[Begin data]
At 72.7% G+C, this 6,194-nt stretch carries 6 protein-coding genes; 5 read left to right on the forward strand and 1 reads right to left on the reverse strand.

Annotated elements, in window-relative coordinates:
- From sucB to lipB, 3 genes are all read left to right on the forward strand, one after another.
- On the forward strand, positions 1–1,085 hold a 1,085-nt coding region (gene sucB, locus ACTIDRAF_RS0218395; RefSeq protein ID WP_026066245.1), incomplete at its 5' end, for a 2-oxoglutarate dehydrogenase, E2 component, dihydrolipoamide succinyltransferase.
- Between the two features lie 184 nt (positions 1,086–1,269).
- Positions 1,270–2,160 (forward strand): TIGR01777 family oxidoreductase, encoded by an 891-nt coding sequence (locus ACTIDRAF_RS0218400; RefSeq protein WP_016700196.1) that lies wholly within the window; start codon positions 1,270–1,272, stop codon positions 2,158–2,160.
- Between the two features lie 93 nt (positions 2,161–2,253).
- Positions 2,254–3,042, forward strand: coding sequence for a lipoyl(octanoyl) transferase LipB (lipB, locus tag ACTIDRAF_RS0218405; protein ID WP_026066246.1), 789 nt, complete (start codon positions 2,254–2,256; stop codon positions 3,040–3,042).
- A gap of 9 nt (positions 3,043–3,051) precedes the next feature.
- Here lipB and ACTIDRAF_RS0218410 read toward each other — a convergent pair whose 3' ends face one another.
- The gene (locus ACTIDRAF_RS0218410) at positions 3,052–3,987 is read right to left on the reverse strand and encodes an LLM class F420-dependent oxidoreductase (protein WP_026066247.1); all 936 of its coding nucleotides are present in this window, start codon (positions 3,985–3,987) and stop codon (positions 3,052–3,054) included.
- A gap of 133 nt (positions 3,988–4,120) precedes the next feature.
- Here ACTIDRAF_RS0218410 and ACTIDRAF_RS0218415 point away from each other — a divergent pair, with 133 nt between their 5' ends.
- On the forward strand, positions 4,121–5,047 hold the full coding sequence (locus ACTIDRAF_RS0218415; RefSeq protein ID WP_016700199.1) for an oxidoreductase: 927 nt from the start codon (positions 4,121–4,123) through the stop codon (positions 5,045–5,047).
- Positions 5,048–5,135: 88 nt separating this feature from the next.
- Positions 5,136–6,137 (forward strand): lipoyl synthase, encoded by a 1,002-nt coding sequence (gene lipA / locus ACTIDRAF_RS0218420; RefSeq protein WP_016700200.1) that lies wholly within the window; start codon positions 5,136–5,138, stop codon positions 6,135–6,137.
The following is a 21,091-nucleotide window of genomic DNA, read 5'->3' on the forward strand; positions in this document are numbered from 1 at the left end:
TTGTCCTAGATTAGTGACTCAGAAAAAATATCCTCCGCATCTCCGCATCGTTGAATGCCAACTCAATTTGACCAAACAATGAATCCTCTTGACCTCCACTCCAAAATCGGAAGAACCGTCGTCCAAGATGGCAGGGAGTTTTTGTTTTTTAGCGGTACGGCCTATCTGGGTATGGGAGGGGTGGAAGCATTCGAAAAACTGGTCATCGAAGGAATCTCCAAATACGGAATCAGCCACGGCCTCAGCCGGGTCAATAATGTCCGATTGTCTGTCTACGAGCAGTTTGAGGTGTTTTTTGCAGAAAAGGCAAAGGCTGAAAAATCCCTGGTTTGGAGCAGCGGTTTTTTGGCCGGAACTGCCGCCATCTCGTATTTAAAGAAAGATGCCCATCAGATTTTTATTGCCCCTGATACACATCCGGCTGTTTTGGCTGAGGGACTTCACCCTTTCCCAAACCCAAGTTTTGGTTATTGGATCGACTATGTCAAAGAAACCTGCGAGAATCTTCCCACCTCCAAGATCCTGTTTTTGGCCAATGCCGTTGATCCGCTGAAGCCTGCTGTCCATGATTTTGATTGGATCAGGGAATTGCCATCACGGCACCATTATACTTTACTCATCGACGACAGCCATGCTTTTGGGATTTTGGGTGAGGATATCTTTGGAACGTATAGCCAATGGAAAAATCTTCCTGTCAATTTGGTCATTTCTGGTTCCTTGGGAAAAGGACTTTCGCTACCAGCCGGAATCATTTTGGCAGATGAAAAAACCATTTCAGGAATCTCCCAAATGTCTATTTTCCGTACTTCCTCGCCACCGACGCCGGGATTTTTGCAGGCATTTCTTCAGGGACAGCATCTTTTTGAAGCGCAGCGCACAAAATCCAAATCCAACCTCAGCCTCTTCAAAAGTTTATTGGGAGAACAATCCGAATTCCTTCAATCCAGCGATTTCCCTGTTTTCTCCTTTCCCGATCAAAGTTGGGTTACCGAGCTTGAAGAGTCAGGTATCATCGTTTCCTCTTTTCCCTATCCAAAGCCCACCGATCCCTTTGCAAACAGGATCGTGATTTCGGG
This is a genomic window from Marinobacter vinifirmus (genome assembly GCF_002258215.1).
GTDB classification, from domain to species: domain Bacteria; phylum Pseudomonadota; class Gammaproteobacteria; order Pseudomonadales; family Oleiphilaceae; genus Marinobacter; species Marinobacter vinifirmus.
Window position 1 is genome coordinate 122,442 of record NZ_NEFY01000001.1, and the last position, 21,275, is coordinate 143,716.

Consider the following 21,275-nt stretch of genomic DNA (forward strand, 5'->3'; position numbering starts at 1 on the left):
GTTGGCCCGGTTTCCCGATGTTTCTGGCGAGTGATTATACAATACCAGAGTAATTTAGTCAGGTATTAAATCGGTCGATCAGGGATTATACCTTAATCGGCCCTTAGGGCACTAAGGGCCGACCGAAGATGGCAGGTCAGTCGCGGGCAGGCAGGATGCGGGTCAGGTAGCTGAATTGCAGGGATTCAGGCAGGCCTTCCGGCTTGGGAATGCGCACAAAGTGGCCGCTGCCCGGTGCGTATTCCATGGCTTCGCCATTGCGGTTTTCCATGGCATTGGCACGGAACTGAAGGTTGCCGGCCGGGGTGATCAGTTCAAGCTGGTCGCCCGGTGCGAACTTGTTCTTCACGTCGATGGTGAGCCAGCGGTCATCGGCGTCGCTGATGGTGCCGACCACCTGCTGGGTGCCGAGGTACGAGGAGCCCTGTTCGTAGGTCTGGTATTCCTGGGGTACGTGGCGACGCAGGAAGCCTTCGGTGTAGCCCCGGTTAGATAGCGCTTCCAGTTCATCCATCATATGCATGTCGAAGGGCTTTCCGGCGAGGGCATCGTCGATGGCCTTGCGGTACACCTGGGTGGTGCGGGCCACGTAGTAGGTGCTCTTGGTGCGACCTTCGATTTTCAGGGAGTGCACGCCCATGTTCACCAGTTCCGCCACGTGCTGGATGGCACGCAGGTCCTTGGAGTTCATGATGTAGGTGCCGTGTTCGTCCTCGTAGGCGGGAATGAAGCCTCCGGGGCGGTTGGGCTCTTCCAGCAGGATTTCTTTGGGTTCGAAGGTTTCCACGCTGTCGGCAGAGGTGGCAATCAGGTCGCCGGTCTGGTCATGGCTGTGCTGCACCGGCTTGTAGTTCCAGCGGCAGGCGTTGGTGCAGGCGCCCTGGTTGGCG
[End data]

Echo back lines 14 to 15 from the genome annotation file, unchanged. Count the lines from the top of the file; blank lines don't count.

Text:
- On the forward strand, positions 4,121–5,047 hold the full coding sequence (locus ACTIDRAF_RS0218415; RefSeq protein ID WP_016700199.1) for an oxidoreductase: 927 nt from the start codon (positions 4,121–4,123) through the stop codon (positions 5,045–5,047).
- Positions 5,048–5,135: 88 nt separating this feature from the next.